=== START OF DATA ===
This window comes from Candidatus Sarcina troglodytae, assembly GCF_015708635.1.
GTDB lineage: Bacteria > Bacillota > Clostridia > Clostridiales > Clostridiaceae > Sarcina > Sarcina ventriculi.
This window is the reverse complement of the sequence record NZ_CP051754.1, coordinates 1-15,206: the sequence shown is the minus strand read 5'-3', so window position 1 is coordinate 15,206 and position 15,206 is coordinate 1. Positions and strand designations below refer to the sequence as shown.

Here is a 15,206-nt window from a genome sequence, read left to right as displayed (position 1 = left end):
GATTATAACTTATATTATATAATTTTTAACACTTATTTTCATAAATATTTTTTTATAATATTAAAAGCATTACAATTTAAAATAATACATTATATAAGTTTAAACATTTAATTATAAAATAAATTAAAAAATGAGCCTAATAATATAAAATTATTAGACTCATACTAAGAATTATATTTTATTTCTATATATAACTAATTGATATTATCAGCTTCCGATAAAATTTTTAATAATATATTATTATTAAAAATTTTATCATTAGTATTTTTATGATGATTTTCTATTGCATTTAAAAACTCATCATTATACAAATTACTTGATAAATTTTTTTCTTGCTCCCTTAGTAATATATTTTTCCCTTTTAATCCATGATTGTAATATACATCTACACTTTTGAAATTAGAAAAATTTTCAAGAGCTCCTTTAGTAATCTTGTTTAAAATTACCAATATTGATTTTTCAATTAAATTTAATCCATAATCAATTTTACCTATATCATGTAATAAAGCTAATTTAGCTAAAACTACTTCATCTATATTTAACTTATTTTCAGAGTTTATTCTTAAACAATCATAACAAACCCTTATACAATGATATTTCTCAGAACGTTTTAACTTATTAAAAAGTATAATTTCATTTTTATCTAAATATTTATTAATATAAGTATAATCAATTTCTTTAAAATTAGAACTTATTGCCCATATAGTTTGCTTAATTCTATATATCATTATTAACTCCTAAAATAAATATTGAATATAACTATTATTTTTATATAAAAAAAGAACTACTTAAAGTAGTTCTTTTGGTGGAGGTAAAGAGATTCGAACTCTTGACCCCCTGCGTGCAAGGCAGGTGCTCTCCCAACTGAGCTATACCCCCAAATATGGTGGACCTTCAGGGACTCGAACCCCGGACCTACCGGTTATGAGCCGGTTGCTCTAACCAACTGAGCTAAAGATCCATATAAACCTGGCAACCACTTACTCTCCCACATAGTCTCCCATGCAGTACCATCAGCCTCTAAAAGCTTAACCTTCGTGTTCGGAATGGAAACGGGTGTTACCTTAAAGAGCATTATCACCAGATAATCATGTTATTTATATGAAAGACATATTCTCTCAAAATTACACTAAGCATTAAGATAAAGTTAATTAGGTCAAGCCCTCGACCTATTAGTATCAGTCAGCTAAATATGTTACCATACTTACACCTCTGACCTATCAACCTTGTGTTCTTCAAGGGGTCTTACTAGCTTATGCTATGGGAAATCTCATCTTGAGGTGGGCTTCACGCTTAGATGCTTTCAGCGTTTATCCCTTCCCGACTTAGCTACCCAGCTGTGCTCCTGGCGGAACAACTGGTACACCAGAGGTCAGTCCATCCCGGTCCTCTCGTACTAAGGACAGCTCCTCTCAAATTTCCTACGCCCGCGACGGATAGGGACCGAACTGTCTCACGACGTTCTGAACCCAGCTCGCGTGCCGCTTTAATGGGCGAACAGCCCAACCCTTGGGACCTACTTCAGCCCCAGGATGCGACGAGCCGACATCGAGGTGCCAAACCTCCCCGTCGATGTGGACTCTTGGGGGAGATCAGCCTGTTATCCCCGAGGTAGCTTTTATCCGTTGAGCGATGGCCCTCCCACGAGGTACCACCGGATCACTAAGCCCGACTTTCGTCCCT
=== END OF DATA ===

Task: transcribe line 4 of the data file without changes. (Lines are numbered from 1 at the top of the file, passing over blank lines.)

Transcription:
Here is a 15,206-nt window from a genome sequence, read left to right as displayed (position 1 = left end):